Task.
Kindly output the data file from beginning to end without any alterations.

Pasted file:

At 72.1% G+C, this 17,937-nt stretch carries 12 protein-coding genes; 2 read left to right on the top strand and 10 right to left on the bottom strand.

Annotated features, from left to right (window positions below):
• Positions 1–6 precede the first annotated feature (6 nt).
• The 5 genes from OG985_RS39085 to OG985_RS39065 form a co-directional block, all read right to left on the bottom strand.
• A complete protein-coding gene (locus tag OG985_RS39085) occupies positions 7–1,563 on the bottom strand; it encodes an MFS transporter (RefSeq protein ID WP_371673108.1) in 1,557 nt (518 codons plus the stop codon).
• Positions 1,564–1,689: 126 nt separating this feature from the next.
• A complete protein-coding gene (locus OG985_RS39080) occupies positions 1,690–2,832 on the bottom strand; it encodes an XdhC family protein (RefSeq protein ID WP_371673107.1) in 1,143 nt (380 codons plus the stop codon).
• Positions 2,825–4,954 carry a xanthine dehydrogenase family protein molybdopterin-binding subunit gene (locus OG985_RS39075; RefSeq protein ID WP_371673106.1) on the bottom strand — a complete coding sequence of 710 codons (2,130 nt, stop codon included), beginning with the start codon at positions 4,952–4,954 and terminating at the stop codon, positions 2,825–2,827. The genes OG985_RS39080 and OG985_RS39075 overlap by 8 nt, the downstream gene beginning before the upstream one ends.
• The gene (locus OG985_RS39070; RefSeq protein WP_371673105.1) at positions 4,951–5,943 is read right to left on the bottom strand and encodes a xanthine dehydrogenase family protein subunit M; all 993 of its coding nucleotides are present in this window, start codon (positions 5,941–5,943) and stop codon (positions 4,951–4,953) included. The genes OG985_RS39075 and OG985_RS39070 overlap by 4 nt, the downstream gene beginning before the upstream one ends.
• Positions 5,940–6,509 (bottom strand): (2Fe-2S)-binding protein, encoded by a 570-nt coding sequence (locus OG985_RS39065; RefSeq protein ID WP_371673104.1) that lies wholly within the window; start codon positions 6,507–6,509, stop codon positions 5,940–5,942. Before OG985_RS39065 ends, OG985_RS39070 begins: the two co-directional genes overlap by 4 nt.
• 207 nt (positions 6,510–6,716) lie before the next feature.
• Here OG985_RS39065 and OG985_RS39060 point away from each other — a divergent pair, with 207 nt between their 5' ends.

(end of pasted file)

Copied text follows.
At 72.1% G+C, this 17,937-nt stretch carries 12 protein-coding genes; 2 read left to right on the top strand and 10 right to left on the bottom strand.

Annotated features, from left to right (window positions below):
• Positions 1–6 precede the first annotated feature (6 nt).
• The 5 genes from OG985_RS39085 to OG985_RS39065 form a co-directional block, all read right to left on the bottom strand.
• A complete protein-coding gene (locus tag OG985_RS39085) occupies positions 7–1,563 on the bottom strand; it encodes an MFS transporter (RefSeq protein ID WP_371673108.1) in 1,557 nt (518 codons plus the stop codon).
• Positions 1,564–1,689: 126 nt separating this feature from the next.
• A complete protein-coding gene (locus OG985_RS39080) occupies positions 1,690–2,832 on the bottom strand; it encodes an XdhC family protein (RefSeq protein ID WP_371673107.1) in 1,143 nt (380 codons plus the stop codon).
• Positions 2,825–4,954 carry a xanthine dehydrogenase family protein molybdopterin-binding subunit gene (locus OG985_RS39075; RefSeq protein ID WP_371673106.1) on the bottom strand — a complete coding sequence of 710 codons (2,130 nt, stop codon included), beginning with the start codon at positions 4,952–4,954 and terminating at the stop codon, positions 2,825–2,827. The genes OG985_RS39080 and OG985_RS39075 overlap by 8 nt, the downstream gene beginning before the upstream one ends.
• The gene (locus OG985_RS39070; RefSeq protein WP_371673105.1) at positions 4,951–5,943 is read right to left on the bottom strand and encodes a xanthine dehydrogenase family protein subunit M; all 993 of its coding nucleotides are present in this window, start codon (positions 5,941–5,943) and stop codon (positions 4,951–4,953) included. The genes OG985_RS39075 and OG985_RS39070 overlap by 4 nt, the downstream gene beginning before the upstream one ends.
• Positions 5,940–6,509 (bottom strand): (2Fe-2S)-binding protein, encoded by a 570-nt coding sequence (locus OG985_RS39065; RefSeq protein ID WP_371673104.1) that lies wholly within the window; start codon positions 6,507–6,509, stop codon positions 5,940–5,942. Before OG985_RS39065 ends, OG985_RS39070 begins: the two co-directional genes overlap by 4 nt.
• 207 nt (positions 6,510–6,716) lie before the next feature.
• Here OG985_RS39065 and OG985_RS39060 point away from each other — a divergent pair, with 207 nt between their 5' ends.